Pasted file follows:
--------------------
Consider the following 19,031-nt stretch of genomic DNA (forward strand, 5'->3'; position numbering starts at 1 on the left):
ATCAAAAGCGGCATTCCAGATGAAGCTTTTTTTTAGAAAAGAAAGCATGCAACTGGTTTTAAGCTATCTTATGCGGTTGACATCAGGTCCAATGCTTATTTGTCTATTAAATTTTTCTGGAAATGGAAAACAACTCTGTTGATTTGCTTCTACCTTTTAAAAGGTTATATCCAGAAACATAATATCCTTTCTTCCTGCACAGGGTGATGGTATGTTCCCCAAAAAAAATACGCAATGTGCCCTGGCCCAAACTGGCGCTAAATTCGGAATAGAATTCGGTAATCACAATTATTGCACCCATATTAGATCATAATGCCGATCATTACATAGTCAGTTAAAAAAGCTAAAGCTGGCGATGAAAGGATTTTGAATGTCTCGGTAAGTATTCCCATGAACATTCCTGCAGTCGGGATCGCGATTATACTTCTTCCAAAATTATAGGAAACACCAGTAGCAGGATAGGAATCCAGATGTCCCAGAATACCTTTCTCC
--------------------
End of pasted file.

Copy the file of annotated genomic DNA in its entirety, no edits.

Consider the following 19,031-nt stretch of genomic DNA (forward strand, 5'->3'; position numbering starts at 1 on the left):
ATCAAAAGCGGCATTCCAGATGAAGCTTTTTTTTAGAAAAGAAAGCATGCAACTGGTTTTAAGCTATCTTATGCGGTTGACATCAGGTCCAATGCTTATTTGTCTATTAAATTTTTCTGGAAATGGAAAACAACTCTGTTGATTTGCTTCTACCTTTTAAAAGGTTATATCCAGAAACATAATATCCTTTCTTCCTGCACAGGGTGATGGTATGTTCCCCAAAAAAAATACGCAATGTGCCCTGGCCCAAACTGGCGCTAAATTCGGAATAGAATTCGGTAATCACAATTATTGCACCCATATTAGATCATAATGCCGATCATTACATAGTCAGTTAAAAAAGCTAAAGCTGGCGATGAAAGGATTTTGAATGTCTCGGTAAGTATTCCCATGAACATTCCTGCAGTCGGGATCGCGATTATACTTCTTCCAAAATTATAGGAAACACCAGTAGCAGGATAGGAATCCAGATGTCCCAGAATACCTTTCTCC